The Big Three Types of Trusts
Leawood – 3 types of trusts. There are three major types of trusts. They are revocable trusts, which are also called Living Trusts. These is the main type of trust that most people think about. The second type is irrevocable trusts, which are trusts that cannot be amended. Finally, there are trusts created by a will, called a Testamentary Trust. See the article below for more.
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Understanding the 3 primary types of trusts
Whether you’re looking to avoid probate, limit possible estate taxes or assume greater control over how your estate is distributed after you pass, there a number of benefits that adding a trust to your estate plan can provide you and your loved ones.
Since there are a number of different types of trusts, one of the biggest challenges is knowing how each type differs, what goals a particular trust can help you accomplish and whether you even need a trust in your estate plan. To help you get started on understanding the options available, here’s an overview the three primary classes of trusts.
A revocable trust (also known as a living trust) is used to avoid having your estate subject to probate”the legal process of distributing your estate. Probate can be a lengthy, expensive and public process, making it a suboptimal route for your heirs when administering your estate.
Utilizing a revocable trust can be especially effective if you own property in multiple states. For instance, if you own a home here in Iowa and have a cabin in northern Minnesota, you may be subject to probate in both states when you pass. However, if those two properties are owned inside of a revocable trust, you’ll likely be able to avoid probate entirely, thus making the process of administering your estate quicker and less costly.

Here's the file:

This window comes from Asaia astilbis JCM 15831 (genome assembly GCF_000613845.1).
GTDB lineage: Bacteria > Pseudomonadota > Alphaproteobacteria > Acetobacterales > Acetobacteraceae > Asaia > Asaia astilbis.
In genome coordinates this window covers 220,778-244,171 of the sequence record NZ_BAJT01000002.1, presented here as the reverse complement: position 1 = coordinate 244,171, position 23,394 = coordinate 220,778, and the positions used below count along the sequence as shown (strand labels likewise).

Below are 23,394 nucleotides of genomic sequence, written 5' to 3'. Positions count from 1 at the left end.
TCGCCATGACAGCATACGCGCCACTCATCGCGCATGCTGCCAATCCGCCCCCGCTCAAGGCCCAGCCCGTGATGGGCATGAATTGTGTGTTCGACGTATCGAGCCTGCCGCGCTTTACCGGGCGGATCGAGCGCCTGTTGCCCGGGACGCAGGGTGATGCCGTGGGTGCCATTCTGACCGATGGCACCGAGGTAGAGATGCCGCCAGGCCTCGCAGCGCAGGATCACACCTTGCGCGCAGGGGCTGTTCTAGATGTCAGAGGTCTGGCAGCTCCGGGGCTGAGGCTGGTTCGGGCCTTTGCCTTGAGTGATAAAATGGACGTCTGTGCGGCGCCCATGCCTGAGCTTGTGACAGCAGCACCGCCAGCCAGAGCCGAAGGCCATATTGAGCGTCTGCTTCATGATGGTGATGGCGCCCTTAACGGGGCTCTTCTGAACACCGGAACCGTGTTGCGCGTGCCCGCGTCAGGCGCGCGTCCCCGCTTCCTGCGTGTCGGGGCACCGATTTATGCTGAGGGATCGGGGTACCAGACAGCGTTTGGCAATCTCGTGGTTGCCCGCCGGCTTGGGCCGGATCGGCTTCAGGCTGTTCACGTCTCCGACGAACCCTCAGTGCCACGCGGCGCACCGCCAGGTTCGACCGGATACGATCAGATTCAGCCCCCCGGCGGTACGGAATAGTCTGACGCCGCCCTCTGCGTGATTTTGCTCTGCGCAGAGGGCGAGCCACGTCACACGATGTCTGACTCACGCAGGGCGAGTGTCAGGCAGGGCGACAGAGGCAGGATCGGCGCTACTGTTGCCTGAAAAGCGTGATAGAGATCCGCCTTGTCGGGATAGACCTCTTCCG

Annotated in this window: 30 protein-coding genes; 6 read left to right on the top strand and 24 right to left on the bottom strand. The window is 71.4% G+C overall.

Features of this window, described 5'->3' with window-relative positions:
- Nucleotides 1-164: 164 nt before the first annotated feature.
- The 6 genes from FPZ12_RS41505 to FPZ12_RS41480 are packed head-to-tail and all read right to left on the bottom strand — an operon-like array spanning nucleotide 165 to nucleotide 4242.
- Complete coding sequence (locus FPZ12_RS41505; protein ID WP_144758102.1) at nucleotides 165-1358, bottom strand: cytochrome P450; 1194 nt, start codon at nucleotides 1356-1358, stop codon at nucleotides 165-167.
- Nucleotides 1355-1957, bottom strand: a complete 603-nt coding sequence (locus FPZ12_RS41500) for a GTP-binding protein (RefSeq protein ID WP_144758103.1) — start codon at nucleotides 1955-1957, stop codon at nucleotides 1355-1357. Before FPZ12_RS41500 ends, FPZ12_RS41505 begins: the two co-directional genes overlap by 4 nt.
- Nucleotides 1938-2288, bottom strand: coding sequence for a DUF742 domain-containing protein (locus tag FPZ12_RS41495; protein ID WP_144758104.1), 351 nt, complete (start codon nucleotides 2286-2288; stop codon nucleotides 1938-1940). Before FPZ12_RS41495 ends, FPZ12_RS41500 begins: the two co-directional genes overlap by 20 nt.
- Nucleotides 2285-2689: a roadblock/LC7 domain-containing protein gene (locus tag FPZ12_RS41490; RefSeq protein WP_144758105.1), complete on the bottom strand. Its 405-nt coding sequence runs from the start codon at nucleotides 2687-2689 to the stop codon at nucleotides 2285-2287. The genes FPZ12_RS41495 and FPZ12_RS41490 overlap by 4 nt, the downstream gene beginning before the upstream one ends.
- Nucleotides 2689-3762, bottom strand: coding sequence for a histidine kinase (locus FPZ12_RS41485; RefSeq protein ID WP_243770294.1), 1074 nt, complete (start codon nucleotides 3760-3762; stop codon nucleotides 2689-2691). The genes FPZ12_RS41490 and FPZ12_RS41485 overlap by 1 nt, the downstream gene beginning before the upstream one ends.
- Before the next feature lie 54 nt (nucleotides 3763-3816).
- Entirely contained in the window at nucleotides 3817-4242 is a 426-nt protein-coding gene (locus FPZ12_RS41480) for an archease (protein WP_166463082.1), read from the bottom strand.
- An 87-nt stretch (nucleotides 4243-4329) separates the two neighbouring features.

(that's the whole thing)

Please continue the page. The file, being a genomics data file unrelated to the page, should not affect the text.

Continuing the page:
Contrary to revocable trusts, assets in an irrevocable trust can’t be removed or amended after they’ve been placed in the trust. Since you’ve relinquished control of assets placed in an irrevocable trust, they are effective removed from your estate, thereby protecting you from possible estate taxes.
There are many different types of irrevocable trusts. One common example, the irrevocable life insurance trust (ILIT) is a life insurance policy whose death benefits can be paid out to your heirs or help cover the costs of administering your estate without incurring any taxes.
Rather than creating and funding a trust immediately, it’s possible to create a trust that goes into effect upon your death. Known as a testamentary trust, this type of trust is created through a will and the terms of the trust are spelled out within the will. Testamentary trusts are often used as a tool that can help you create a trust for minor children. Even though assets in a testamentary trust may be subject to probate, the flexibility this type of trust offers when assigning a trustee may outweigh its costs.
Before going ahead and adding a trust to your estate plan, it’s important to remember that setting up a trust can be quite expensive. Talk with your financial advisor or an estate planning attorney to ensure a trust makes sense for you before adding one to your estate plan.
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